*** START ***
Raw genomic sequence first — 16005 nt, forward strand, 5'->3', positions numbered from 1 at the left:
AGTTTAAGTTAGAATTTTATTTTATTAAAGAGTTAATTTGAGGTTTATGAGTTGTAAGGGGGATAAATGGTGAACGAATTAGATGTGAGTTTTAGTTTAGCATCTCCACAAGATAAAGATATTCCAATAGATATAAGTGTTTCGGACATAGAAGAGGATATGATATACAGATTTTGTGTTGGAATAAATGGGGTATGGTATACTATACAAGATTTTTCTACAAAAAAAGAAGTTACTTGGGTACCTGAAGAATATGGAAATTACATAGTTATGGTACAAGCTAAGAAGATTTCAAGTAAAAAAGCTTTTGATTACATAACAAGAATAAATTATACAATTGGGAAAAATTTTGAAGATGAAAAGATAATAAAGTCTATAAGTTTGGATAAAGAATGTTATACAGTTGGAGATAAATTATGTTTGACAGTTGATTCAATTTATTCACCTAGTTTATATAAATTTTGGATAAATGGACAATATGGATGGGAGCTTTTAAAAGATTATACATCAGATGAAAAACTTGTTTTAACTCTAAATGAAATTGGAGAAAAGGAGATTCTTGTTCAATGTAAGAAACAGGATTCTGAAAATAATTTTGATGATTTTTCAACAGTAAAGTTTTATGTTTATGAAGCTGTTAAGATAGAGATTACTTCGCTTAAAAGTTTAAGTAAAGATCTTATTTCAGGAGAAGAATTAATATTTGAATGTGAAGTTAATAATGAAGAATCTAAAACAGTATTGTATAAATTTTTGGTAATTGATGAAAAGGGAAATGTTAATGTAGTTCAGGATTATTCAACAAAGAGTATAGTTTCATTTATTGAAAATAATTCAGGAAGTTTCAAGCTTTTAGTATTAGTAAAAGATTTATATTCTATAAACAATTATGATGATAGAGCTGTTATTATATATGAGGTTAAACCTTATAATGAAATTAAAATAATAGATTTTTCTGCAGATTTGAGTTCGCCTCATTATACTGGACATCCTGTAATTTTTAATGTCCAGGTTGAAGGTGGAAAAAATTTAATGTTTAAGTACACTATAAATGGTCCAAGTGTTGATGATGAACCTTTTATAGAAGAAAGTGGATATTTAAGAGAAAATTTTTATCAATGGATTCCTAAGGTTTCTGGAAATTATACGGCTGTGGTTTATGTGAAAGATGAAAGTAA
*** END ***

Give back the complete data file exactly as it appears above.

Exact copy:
Raw genomic sequence first — 16005 nt, forward strand, 5'->3', positions numbered from 1 at the left:
AGTTTAAGTTAGAATTTTATTTTATTAAAGAGTTAATTTGAGGTTTATGAGTTGTAAGGGGGATAAATGGTGAACGAATTAGATGTGAGTTTTAGTTTAGCATCTCCACAAGATAAAGATATTCCAATAGATATAAGTGTTTCGGACATAGAAGAGGATATGATATACAGATTTTGTGTTGGAATAAATGGGGTATGGTATACTATACAAGATTTTTCTACAAAAAAAGAAGTTACTTGGGTACCTGAAGAATATGGAAATTACATAGTTATGGTACAAGCTAAGAAGATTTCAAGTAAAAAAGCTTTTGATTACATAACAAGAATAAATTATACAATTGGGAAAAATTTTGAAGATGAAAAGATAATAAAGTCTATAAGTTTGGATAAAGAATGTTATACAGTTGGAGATAAATTATGTTTGACAGTTGATTCAATTTATTCACCTAGTTTATATAAATTTTGGATAAATGGACAATATGGATGGGAGCTTTTAAAAGATTATACATCAGATGAAAAACTTGTTTTAACTCTAAATGAAATTGGAGAAAAGGAGATTCTTGTTCAATGTAAGAAACAGGATTCTGAAAATAATTTTGATGATTTTTCAACAGTAAAGTTTTATGTTTATGAAGCTGTTAAGATAGAGATTACTTCGCTTAAAAGTTTAAGTAAAGATCTTATTTCAGGAGAAGAATTAATATTTGAATGTGAAGTTAATAATGAAGAATCTAAAACAGTATTGTATAAATTTTTGGTAATTGATGAAAAGGGAAATGTTAATGTAGTTCAGGATTATTCAACAAAGAGTATAGTTTCATTTATTGAAAATAATTCAGGAAGTTTCAAGCTTTTAGTATTAGTAAAAGATTTATATTCTATAAACAATTATGATGATAGAGCTGTTATTATATATGAGGTTAAACCTTATAATGAAATTAAAATAATAGATTTTTCTGCAGATTTGAGTTCGCCTCATTATACTGGACATCCTGTAATTTTTAATGTCCAGGTTGAAGGTGGAAAAAATTTAATGTTTAAGTACACTATAAATGGTCCAAGTGTTGATGATGAACCTTTTATAGAAGAAAGTGGATATTTAAGAGAAAATTTTTATCAATGGATTCCTAAGGTTTCTGGAAATTATACGGCTGTGGTTTATGTGAAAGATGAAAGTAA